Weightlifting coach builds foundation of success | Inquirer Sports

Weightlifting coach builds foundation of success

/ 02:13 PM July 22, 2018

In this June 26, 2018, photo, Leo Totten, right, coaches Casey Rohrbaugh as she lifts during a workout session at Westminster Strength and Conditioning in Westminster, Md. Totten has coached six different world teams, two Olympic teams and three Pan American teams. Rohrbaugh, a former Penn State gymnast from Hanover, trains with Totten twice a week. (Dan Rainville/The Evening Sun via AP)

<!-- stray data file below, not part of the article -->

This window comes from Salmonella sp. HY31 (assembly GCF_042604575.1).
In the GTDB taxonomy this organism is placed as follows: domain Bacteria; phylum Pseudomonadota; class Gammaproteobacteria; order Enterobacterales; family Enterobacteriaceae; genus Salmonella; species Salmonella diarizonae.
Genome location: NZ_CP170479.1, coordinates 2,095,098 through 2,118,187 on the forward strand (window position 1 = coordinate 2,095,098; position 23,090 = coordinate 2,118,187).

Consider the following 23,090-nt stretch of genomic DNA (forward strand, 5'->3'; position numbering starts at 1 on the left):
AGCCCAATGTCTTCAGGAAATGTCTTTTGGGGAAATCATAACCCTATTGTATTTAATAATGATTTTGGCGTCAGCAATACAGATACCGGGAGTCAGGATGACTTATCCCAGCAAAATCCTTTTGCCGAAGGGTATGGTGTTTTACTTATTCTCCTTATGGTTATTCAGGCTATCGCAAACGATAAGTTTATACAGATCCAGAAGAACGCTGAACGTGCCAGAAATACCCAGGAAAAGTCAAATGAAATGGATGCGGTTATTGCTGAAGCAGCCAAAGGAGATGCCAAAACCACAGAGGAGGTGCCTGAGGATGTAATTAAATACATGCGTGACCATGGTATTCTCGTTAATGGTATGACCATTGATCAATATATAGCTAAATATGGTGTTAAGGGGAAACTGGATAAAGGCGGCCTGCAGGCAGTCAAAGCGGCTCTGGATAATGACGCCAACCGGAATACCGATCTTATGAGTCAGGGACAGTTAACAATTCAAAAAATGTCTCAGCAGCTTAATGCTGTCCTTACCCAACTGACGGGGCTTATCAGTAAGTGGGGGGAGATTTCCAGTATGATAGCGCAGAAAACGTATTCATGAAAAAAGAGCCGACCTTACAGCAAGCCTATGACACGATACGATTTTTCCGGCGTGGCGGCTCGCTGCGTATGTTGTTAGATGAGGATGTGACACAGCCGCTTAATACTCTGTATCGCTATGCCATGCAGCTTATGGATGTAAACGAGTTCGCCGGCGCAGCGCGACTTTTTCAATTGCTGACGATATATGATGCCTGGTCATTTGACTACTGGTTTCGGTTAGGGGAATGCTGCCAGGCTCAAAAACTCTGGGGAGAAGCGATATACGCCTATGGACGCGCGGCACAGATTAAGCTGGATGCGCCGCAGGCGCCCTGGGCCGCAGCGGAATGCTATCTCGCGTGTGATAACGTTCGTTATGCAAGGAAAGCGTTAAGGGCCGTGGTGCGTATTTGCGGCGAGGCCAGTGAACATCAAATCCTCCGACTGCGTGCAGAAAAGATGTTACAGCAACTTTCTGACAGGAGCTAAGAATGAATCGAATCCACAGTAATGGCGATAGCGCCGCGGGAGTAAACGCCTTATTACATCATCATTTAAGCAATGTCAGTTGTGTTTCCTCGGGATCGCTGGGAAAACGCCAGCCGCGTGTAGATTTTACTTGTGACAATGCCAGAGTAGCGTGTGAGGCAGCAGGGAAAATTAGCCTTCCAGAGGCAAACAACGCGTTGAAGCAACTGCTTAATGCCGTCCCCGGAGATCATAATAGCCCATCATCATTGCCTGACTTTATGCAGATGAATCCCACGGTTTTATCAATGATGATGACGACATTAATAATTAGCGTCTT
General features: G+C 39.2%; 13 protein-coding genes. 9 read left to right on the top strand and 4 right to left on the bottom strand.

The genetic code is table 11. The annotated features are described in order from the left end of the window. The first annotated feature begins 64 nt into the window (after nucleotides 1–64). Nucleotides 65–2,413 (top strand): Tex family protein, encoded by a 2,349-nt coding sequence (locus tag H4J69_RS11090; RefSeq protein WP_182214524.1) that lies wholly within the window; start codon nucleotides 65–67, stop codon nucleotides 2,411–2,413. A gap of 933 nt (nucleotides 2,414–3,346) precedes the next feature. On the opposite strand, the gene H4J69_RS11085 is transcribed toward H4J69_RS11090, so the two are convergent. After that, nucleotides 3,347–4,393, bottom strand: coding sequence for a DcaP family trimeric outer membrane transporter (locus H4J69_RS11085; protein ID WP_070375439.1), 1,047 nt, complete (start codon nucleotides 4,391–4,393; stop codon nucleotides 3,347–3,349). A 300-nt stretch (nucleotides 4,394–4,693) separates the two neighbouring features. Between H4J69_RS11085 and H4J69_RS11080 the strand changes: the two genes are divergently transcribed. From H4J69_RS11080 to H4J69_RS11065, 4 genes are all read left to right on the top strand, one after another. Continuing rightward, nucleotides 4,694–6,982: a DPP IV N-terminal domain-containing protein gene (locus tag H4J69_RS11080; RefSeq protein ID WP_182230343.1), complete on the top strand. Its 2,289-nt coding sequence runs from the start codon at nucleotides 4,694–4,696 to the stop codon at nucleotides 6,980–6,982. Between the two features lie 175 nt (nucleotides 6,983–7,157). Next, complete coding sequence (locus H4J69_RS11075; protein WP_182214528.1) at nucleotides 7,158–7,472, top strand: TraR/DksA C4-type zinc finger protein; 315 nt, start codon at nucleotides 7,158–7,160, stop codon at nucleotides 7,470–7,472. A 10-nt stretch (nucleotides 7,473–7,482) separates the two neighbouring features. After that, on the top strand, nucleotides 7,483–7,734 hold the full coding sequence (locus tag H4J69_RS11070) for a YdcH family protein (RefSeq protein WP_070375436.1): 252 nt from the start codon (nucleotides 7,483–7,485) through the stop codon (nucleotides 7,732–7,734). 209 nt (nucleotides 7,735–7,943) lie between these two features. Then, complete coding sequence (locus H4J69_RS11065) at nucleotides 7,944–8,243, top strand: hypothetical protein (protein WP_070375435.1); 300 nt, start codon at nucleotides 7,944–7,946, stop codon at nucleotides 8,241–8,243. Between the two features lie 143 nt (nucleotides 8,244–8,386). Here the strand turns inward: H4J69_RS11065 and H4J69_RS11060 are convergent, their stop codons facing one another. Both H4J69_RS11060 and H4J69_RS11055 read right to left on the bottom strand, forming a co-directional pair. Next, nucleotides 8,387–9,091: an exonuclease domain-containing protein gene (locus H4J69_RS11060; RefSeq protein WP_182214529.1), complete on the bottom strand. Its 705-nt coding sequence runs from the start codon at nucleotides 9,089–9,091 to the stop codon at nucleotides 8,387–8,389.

LITTLESTOWN, Pa. — In his formative years as a competitive weightlifter, Leo Totten trained in “some really bizarre little places.”

Holes-in-the-wall, unheated garages in the winter — you name it, he said.

What Totten, the 66-year-old CEO and head coach of a national weightlifting team, experienced as a competitor shaped his coaching philosophy, which has bred considerable success.


Totten of Littlestown coached six different world teams, two Olympic teams and three Pan American teams. In 1992, he helped start the East Coast Gold weightlifting team, which has gone on to win 11 men’s national titles and eight women’s titles with the most recent sweep coming at the 2018 National Championships held in Kansas City in May.

“The joke is we’re shooting for world domination,” Totten said.

Totten’s accomplishments and dedication to the sport were honored when he was inducted into the USA Weightlifting Hall of Fame during nationals this year.